But conflict with his fellow scientists continued to follow him. Many scientists asserted that antibodies triggered the body's immune response to infection. Metchnikoff accepted the existence of antibodies but insisted that phagocytic cells represented another important arm of the immune system. His work at the Pasteur Institute led to many fundamental discoveries about the immune response, and one of his students, Jules Bordet, contributed important insights into the nature of complement, a system of antimicrobial enzymes triggered by antibodies. Metchnikoff received the Nobel Prize for physiology and medicine in 1908 jointly with Paul Ehrlich for their work in initiating the study of immunology and greatly influencing its development.
Metchnikoff's interest in immunity led to writings on aging and death. His book The Nature of Man, published in 1903, extolled the health virtues of "right living," which for him included consuming large amounts of fermented milk or yogurt made with a Bulgarian bacillus. In fact, his own name became associated with a popular commercial preparation of yogurt, although he received no royalties. With the exception of yogurt, Metchnikoff warned of eating uncooked foods, claiming that the bacteria present on them could cause cancer. Metchnikoff claimed he even plunged bananas into boiling water after unpeeling them and passed his silverware through flames before using it.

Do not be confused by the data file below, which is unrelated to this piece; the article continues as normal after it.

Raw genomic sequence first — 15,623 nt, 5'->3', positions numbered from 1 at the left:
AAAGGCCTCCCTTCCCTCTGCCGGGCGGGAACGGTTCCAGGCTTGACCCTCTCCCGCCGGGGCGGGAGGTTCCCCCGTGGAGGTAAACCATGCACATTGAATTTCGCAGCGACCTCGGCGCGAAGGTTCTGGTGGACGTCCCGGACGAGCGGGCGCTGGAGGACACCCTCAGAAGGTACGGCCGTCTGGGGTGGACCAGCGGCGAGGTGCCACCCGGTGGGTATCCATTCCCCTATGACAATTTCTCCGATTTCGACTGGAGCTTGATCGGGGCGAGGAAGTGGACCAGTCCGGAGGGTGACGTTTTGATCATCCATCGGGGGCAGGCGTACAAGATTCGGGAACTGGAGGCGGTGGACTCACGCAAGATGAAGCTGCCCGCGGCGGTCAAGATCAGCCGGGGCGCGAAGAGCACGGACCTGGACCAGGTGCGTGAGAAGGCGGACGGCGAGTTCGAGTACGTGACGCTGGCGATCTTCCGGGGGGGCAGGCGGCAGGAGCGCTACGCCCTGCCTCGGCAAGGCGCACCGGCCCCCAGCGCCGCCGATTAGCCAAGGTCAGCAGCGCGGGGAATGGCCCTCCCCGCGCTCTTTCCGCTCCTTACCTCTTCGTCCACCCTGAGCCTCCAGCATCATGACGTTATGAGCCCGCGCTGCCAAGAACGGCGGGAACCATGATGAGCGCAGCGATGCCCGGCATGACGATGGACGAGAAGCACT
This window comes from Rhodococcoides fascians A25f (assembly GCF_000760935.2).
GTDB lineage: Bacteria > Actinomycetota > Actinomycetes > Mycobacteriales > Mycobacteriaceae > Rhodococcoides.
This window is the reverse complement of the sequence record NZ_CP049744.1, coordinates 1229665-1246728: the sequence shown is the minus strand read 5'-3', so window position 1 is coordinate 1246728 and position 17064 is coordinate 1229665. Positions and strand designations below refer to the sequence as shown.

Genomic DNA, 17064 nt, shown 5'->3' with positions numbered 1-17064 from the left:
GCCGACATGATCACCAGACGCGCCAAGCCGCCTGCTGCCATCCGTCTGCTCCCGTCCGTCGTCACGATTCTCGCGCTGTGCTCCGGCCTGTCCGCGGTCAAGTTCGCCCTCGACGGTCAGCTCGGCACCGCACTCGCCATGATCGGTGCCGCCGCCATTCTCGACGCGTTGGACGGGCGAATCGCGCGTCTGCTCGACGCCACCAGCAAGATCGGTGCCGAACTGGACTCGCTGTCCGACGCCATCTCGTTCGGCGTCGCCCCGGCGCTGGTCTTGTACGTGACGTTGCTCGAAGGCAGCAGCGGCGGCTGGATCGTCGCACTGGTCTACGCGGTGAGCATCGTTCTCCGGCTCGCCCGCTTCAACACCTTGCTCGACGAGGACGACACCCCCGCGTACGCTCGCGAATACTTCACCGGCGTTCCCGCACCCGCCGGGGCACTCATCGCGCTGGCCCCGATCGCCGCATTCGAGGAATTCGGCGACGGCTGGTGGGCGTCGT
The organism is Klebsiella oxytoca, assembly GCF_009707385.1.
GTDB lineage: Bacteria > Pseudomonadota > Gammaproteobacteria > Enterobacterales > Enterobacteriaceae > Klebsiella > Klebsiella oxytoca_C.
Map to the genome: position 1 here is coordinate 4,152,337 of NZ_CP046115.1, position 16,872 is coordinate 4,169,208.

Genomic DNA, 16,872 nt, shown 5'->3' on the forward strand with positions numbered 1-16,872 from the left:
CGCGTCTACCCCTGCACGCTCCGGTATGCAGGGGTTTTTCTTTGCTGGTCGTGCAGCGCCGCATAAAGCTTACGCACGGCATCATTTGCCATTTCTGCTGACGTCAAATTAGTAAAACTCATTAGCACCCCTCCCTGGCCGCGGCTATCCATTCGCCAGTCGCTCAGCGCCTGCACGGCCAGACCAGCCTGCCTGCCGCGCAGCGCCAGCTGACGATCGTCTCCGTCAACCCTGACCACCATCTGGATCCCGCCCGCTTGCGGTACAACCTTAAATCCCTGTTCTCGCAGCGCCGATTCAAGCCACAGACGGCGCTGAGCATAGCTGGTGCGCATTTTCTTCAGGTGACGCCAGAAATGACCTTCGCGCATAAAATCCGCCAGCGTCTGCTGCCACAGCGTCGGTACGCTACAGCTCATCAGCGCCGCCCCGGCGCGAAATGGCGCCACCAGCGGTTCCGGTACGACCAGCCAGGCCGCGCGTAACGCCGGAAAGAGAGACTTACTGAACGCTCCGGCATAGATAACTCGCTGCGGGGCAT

On July 15, 1916, after a series of heart attacks, Metchnikoff died in Paris at the age of 71. He was a member of the French Academy of Medicine, the Swedish Medical Society, and the Royal Society of London, from which he received the Copley Medal. He also received an honorary doctorate from Cambridge University.
See also Phagocyte and phagocytosis